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Did You Know?

There are so many different types of collectibles, historical objects, vintage furniture, etc in our shop, we put together this handy blog where we'll post brief but interesting and informative blog posts to help you get learn more about this amazing array of goodies that come into our shop every day. If there's a particular topic you'd like to know about, email us!

 

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Millefiori Glass

Betty
Art Glass
4/26/2019

The Italian meaning of "millefiori" is a thousand flowers. This type of beautifully patterned glass has been made for centuries. 

This unique process produces distinctive patterns on glass when the glass is blown. Visit an antique shop and look at the vintage lamps. You may see a great example of colorful millefiori glass shades. Another great example of millefiori is in paperweights. They were often made with a distinctive pattern that looks like cut flowers made by cutting rolled glass rods into beads and placed into clear glass forms. Glass beads, too can be made from these glass rods, for jewelry. 

The Murano Glass company in Venice, Italy is famous for its millefiori glass.



Noritake

Betty
Porcelain / Pottery
4/24/2019

The Morimuro brothers started importing and selling "Asian China" in New York in the late 1800’s. Since not much was available to them, they decided to produce their own high quality China pieces. And so, the Noritake China factory was started in 1904 in Noritake, Aichi, Japan, thus the name.

Their variety of pieces were hand painted and colorful. The pieces ranged from vases, teapots, cigarette sets, pin dishes and dinnerware. They can be found in antique shops, at collectibles shows, even in thrift stores, if you’re lucky.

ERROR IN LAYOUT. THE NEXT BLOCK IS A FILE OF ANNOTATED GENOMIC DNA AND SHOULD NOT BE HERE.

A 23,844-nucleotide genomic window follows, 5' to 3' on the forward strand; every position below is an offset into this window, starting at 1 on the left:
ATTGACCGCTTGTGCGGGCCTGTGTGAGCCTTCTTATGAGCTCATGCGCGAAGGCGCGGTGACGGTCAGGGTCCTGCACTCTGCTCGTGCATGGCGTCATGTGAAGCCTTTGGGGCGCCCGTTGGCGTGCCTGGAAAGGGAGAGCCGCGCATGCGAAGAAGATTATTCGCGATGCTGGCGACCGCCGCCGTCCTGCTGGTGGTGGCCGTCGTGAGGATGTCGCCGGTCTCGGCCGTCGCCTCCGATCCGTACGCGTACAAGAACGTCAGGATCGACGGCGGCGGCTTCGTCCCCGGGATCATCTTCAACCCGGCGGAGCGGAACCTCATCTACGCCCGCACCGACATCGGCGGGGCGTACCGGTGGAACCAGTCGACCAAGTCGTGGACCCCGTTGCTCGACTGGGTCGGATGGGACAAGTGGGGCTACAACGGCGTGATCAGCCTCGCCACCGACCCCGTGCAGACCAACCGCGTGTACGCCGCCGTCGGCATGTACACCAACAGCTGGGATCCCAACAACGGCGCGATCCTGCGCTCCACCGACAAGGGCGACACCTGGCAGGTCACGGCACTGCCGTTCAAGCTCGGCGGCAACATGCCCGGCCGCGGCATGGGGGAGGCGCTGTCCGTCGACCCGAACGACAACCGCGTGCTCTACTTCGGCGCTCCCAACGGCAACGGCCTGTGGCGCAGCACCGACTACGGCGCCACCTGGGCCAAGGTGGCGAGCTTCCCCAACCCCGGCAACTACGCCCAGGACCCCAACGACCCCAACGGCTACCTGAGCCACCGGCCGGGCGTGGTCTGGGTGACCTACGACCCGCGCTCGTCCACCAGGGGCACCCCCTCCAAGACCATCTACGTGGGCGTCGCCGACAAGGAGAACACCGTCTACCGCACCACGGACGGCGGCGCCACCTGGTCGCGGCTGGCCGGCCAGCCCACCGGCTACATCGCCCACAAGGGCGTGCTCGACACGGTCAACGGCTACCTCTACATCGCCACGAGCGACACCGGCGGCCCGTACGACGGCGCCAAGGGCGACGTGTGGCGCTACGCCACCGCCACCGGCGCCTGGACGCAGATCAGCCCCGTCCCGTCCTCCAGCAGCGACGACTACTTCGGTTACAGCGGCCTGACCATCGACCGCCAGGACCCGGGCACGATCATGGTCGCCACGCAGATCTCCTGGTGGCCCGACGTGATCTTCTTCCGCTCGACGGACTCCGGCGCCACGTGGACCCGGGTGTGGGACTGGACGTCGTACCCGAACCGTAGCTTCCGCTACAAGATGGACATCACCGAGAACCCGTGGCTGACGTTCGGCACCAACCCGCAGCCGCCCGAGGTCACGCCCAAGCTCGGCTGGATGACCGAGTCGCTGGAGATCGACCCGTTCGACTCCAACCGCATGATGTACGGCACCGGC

The age of the pieces is dated by the type of mark that is backstamped on it. A piece is considered to be "antique" if it is 100 years old, or "collectible / vintage" if it is 25 to 50 years old. The Noritake maker's mark has changed over the years. Most often it is a letter M inside a wreath. The later mark changed to the letter N in the wreath.

On modern pieces, the company produces several patterns of dinnerware currently, the full name "Noritake" and "made in Japan" is found.

Do a quick internet search for Noritake mark and click Images to see their various makers marks.



Who Was Wallace Nutting?

Betty
Art
3/10/2019

Have you seen any of Wallace Nutting's hand colored photographs?

Wallace Nutting. 1861-1941 was born and died in Massachusetts. He actually started his career as a minister. At age 43 because of health issues, he had to retire. He loved the New England countryside and started taking photographs of the landscapes. These are his most famous works.
 
People loved and could afford his hand colored photographs. In addition to nature, he was also fond of the "colonial" period and took many photographs of colonial motifs in homes and dress. 
 
He also started manufacturing colonial reproduction furniture at a price that was affordable. He brought back the colonial look, especially "The Windsor Chair."
 
He was the author of several books these subjects.


Lenox

Betty
Porcelain / Pottery
1/8/2019

Most people know Lenox as pretty ivory bowls, vases and other giftware with gold trim, but Lenox makes many other patterns of dinnerware, too.

Walter Scott Lenox, after working for other potters, started his own business in 1889 in Trenton, NJ. He was successful in producing a high quality, lustrous ivory China. He was honored in 1918 to be asked by President and Mrs Wilson to design a dinnerware set for the White House. Other presidents also sought out the Lenox Co to make dinnerware - the Roosevelt’s in 1932, Truman in 1951, Reagan in 1981, Clinton in 2000 and Bush in 2008.